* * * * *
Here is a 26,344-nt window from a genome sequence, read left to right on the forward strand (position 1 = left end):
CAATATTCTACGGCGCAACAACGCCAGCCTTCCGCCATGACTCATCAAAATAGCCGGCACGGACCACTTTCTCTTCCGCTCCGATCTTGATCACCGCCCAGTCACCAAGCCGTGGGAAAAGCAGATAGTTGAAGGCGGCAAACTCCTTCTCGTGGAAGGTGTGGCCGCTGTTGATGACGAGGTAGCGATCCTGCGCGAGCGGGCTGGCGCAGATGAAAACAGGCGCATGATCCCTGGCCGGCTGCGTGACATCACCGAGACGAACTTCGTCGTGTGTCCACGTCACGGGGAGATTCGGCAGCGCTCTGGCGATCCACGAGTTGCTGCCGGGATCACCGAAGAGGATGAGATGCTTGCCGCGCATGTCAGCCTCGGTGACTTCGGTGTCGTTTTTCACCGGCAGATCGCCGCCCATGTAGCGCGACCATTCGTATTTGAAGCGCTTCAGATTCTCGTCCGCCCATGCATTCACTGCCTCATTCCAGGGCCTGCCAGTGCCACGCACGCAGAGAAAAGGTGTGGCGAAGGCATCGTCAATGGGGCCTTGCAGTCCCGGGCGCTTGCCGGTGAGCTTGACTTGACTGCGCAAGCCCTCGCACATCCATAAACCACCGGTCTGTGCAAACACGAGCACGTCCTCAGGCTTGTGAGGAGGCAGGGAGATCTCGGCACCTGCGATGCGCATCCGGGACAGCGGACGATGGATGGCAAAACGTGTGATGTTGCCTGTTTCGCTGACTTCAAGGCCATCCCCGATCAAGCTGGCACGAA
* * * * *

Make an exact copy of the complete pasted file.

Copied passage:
Here is a 26,344-nt window from a genome sequence, read left to right on the forward strand (position 1 = left end):
CAATATTCTACGGCGCAACAACGCCAGCCTTCCGCCATGACTCATCAAAATAGCCGGCACGGACCACTTTCTCTTCCGCTCCGATCTTGATCACCGCCCAGTCACCAAGCCGTGGGAAAAGCAGATAGTTGAAGGCGGCAAACTCCTTCTCGTGGAAGGTGTGGCCGCTGTTGATGACGAGGTAGCGATCCTGCGCGAGCGGGCTGGCGCAGATGAAAACAGGCGCATGATCCCTGGCCGGCTGCGTGACATCACCGAGACGAACTTCGTCGTGTGTCCACGTCACGGGGAGATTCGGCAGCGCTCTGGCGATCCACGAGTTGCTGCCGGGATCACCGAAGAGGATGAGATGCTTGCCGCGCATGTCAGCCTCGGTGACTTCGGTGTCGTTTTTCACCGGCAGATCGCCGCCCATGTAGCGCGACCATTCGTATTTGAAGCGCTTCAGATTCTCGTCCGCCCATGCATTCACTGCCTCATTCCAGGGCCTGCCAGTGCCACGCACGCAGAGAAAAGGTGTGGCGAAGGCATCGTCAATGGGGCCTTGCAGTCCCGGGCGCTTGCCGGTGAGCTTGACTTGACTGCGCAAGCCCTCGCACATCCATAAACCACCGGTCTGTGCAAACACGAGCACGTCCTCAGGCTTGTGAGGAGGCAGGGAGATCTCGGCACCTGCGATGCGCATCCGGGACAGCGGACGATGGATGGCAAAACGTGTGATGTTGCCTGTTTCGCTGACTTCAAGGCCATCCCCGATCAAGCTGGCACGAA